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AND PHOTOGRAPHIC ENLARGER, 17
The English Baptist Church at Oswestry, had a lantern illustrated lecture on the Colloseum at Rome on Thursday, October 9th, in the new church, when Mr. Samuel Lea, of Kinsale, took the chair. Mr. J. W. Scholefield, of J.iverpool, showed, some magnificent photographic views of some of the principal Italian architectural and ecclesiastical buildings. Mr. Charles E. Williams assisted with his lantern.
Church Missionary Van.—Mr. G. Wyatt, on Friday, October 10th, gave wu lecture at Merther Church Schoolroom, Truro, on the Society’s work in Lower India, illustrated with lime-lght lantern views.
University Extension Lectures at Rotherham.—On Thursday, October 10th, the first of a course of six University Extension Lectures on the subject of England and her neighbours in the East,” was delivered in the Rotherham Town Hall Assembly Rooms. The lecturer, Mr. Jan C. Hannah, M.A., formerly the master of the English school at Tientsin, dealt in an able and interesting way with “The Decay of Oriental States, and its Causes.” The lime-light lantern was brought into use for the purpose of showing the illustrative slides. The Mayor (Ald. Winter) presided.
Birmingham Sunday Lecture Society. A crowded audience attended the Birmingham Town Hall on Sunday, October 12th, when Mr. Frederick Lambert, I'.R.G.S., delivered a lecture on the “Crystal Caves of New South Wales.” Professor Jordan Lloyd introduced the lecturer in a racy little speech, remarking that primitive man was content to live in caves and holes, and he sometimes thought it a pity we did not do likewise, as there are so many inconveniences attached to living in modern houses. Perhaps after hearing the lecture some among the audience might be tempted to try the experiment. ‘I'he lecture proved to be one of the most interesting given by the society, the lantern slides giving an excellent idea of the charm and beauty of the subterranean world to be found at Jenolan.
Shaftesbury Industrial Betterment Lectures.—On Monday, October 13th, a lecture, entitled “ Britain’s Homes,” illustrated with lantern views and animated photographs, was given at the Cutler’s Banqeting Hall, Sheftield, by Mr. Budgett Meakin. Alderman Franklin presided, and the lecture, which is one of the Shaftesbury Industrial Betterment Lectures, was delivered under the auspices of the Sheftield Federated Health Council. The object of these lectures is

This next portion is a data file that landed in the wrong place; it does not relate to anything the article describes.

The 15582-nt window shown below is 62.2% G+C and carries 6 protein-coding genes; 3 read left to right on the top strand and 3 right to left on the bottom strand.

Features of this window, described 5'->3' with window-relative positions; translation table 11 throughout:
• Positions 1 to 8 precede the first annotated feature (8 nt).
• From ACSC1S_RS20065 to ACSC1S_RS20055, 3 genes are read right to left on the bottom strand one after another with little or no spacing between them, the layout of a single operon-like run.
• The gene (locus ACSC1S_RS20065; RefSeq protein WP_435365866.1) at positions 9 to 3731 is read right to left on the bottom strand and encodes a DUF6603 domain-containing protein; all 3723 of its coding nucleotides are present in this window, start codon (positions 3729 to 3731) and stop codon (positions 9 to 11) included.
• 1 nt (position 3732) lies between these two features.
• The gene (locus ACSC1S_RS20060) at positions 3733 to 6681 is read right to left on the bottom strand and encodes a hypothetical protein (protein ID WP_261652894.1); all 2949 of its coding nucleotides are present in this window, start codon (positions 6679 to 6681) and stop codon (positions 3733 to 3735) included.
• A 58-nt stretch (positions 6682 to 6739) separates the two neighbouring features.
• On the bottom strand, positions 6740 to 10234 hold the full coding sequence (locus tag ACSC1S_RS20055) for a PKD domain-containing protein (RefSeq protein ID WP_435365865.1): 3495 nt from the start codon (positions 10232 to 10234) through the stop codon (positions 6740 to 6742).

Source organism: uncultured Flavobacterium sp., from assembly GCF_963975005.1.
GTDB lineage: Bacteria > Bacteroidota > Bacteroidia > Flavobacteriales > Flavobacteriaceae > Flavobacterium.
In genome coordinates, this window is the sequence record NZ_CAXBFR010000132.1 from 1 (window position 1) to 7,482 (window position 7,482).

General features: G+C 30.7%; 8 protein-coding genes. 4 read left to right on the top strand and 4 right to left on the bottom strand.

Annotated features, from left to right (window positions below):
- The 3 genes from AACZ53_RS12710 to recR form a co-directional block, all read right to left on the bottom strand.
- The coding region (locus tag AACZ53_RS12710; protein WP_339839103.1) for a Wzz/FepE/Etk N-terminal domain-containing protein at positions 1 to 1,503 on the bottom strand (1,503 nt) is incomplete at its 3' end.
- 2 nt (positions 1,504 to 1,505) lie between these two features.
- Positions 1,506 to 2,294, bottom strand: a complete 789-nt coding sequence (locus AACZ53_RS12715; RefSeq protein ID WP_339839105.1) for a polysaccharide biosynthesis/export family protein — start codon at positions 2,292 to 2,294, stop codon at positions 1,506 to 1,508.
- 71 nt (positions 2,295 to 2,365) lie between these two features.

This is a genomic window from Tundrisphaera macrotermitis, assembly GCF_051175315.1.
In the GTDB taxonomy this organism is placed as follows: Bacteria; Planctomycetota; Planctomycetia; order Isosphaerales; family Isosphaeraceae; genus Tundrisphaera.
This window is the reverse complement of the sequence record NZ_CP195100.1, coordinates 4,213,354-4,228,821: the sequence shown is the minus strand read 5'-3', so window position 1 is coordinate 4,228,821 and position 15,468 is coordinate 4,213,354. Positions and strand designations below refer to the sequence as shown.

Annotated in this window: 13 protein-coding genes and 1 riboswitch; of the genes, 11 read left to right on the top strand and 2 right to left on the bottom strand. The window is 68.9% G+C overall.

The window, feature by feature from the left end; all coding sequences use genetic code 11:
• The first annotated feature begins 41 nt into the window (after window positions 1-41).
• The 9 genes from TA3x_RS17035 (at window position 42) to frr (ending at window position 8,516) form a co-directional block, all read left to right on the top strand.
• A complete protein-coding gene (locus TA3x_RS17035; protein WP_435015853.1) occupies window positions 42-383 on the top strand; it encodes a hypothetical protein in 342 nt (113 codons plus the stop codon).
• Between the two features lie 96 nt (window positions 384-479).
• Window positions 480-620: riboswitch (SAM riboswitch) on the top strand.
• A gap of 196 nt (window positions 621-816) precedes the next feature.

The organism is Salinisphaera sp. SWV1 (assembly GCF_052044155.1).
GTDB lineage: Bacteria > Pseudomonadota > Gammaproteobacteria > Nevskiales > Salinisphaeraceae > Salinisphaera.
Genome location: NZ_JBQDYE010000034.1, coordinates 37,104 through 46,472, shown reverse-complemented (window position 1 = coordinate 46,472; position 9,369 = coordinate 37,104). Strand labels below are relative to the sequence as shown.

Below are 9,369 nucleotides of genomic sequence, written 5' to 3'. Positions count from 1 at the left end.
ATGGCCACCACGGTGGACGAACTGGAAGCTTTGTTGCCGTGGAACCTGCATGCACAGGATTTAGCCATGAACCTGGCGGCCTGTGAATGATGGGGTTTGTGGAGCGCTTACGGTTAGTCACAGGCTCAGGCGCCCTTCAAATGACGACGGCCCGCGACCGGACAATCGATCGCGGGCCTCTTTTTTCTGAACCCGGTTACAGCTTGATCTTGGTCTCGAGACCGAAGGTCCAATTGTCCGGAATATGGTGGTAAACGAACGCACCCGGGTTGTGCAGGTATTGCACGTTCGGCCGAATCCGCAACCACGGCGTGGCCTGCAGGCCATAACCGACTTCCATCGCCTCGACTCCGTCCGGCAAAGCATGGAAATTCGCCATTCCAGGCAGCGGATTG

to widen and deepen popular interest in the conditions under which the working classes of our cities live and labour, and to enlist support for all remedial measures, whether public or private, from those till now indifferent.
Cravén.—On Monday, October 13th, an interesting lecture was given in the Priends’ Meeting House by Mr. TH. IX. Clarke on mission work in Madagascar, illustrated by a scrics of new lantern slides on the work and customs of the people. Mr. Clark has been a missionary in the island for 30 years.
Teignmouth East Cliff Literary Society opened their winter session, October 13th, when Dr. R. V. Solly, of Exeter, gave an interesting lecture on ‘“ Mimicry in Insect Life,” The lecture was illustrated by means of lime-light views.
Messrs D. W. and E. E. Noakes provided the first of the season’s entertainments given at the Library, St. Mary Cray, on Tuesday evening, October 14th. The programme comprised a dioramic lecture, by Mr. D. W. Noakes, the subject of which was “England Bisected by a Steam Launch,” which was profusely illustrated with slides.
Ether Saturators.—It has been mentioned to us that Ether Saturators are dangerous, and in conversation with an old Lanternist, he mentioned that he could not afford to risk his reputation by having the failures at exhibitions as he knows others have had. We know from practical experience that Saturators are good things, and in the hands of careful workers they give good results. And as we believe they only want to be better known and tested, to become articles of gencral use, we will open our columns for a consensus of opinion as to their general utility. We want to get at facts——Why a failure occurred,—How it was overcome? or what resulted. Also, results of successful workers and their experiences. We don’t want geveral assertions, nor hearsay, but honest expressions of difficulties, and what was done with them.
The British Industrial Commission’s Visit to America.—\s illustrating the great interest which is being taken in the United States respecting that projected visit to that country of the British Industrial Comunission, Mr. Mosely has just received a cablegram from